Tea drinking became a habit that persisted long after the unit left England.
On the slightest provocation at any time of the day or night there was always a
“brew” on somewhere.
GUNS - DECEMBER 1941.
Landing leaves started immediately after the arrival at ALDERSHOT.
24 brand new 25-pdrs and the majority of the vehicles were drawn by the 23rd of December.
The arrival of the equipment meant everyone had now a definite job and a distinct
rise in morale was noticeable.
On the 25th December, the new CO,
Lt-Col. K.N. Lander arrived in time to celebrate Christmas with the Regiment.
For the first Christmas outside of CANADA there was a Regimental dinner of pork with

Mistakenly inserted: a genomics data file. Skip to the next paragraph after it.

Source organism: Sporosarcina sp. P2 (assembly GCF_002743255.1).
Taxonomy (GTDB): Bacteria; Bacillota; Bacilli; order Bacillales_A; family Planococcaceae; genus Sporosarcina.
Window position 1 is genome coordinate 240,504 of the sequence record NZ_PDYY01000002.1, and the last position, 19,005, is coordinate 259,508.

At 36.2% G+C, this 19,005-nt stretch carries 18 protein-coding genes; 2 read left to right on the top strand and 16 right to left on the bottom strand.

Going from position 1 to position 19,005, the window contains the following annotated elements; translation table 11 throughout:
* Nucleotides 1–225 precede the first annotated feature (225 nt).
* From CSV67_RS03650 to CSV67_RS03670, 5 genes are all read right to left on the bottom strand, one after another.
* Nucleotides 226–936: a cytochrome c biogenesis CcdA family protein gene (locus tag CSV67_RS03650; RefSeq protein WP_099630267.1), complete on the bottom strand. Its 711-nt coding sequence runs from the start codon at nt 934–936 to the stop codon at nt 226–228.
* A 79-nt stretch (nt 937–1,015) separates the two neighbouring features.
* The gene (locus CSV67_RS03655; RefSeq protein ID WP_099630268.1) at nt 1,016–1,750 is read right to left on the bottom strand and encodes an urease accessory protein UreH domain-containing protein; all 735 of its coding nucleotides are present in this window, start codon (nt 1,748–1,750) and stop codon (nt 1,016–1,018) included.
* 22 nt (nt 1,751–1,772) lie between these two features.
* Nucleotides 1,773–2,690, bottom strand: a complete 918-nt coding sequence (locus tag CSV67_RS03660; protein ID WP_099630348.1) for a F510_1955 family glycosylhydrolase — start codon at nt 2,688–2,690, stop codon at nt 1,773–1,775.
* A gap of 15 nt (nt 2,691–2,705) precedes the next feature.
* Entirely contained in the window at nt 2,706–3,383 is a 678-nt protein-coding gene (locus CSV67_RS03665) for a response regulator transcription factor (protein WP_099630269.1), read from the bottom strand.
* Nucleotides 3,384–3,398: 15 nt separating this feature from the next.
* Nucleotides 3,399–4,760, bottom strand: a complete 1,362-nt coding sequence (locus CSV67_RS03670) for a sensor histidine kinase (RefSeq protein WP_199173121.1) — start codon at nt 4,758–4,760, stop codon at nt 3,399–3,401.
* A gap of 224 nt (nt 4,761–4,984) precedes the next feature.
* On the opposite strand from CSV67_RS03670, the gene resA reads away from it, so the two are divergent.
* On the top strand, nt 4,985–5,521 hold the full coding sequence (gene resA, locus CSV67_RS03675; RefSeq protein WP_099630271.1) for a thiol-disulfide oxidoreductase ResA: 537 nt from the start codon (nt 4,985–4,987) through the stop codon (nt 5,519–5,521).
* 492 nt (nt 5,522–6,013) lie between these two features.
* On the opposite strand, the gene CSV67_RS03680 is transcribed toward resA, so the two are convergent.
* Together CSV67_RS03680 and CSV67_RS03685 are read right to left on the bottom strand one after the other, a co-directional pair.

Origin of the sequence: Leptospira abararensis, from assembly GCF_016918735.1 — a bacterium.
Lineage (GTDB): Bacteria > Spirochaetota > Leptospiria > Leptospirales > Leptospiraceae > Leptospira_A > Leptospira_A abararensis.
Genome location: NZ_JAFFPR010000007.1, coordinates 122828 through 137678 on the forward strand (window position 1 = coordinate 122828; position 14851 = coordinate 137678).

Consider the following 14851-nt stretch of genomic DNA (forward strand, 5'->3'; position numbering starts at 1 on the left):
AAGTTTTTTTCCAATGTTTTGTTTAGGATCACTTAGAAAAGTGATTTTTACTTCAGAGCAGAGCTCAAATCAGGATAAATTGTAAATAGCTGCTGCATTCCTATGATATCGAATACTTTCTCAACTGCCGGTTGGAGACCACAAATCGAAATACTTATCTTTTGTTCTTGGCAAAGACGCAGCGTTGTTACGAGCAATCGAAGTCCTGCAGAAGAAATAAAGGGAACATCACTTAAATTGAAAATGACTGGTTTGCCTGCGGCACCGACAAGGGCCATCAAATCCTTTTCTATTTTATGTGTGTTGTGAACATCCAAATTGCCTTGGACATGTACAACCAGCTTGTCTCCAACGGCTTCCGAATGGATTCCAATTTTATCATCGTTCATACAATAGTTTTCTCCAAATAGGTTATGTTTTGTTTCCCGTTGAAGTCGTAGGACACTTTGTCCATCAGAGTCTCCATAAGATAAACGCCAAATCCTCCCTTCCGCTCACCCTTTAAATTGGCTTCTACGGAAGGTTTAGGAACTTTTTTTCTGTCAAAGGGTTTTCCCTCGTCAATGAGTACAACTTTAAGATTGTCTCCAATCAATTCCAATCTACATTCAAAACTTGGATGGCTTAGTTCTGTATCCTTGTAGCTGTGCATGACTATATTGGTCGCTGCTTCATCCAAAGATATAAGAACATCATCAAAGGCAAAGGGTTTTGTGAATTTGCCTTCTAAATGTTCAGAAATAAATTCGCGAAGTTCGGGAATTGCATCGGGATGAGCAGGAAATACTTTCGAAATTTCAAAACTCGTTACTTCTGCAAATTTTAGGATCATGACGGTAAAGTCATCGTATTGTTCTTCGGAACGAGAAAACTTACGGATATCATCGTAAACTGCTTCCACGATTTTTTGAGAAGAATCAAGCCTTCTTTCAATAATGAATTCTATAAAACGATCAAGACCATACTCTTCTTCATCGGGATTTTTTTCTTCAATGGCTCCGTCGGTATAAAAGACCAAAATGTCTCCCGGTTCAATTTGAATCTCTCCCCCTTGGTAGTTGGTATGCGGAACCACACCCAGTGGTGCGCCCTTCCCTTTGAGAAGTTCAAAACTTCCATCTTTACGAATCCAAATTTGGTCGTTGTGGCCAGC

the officers serving beer.
With the coming of the new year the CO soon let it be known that there was still a lot of work to be
done and put the Regiment through the hoops with a vengeance.
Regular Saturday morning parades and inspections were instituted.
Guns were painted, polished and burnished.
Tactical signs were painted on vehicles.
An intensive training programme was initiated which swamped the Adjutant,
Capt. C.T. Fitzpatrick with syllabi and gave the subaltern instructors
many a headache.
Emphasis was placed on the training of drivers, map reading, night convoys, gun drill
The latter were handicapped by a lack of manuals and suitable areas.
On 6 February the guns were taken to POLING for a camera calibration.
The roads were extremely icy and were the cause of a major calamity when one of Fox troop
guns over-turned and was badly smashed.
SENNYBRIDGE - FEBRUARY 1942.
On the 19 February the Regiment made the first of many trips to SENNYBRIDGE
The first half of the stay at SENNYBRIDGE was confined to troop and battery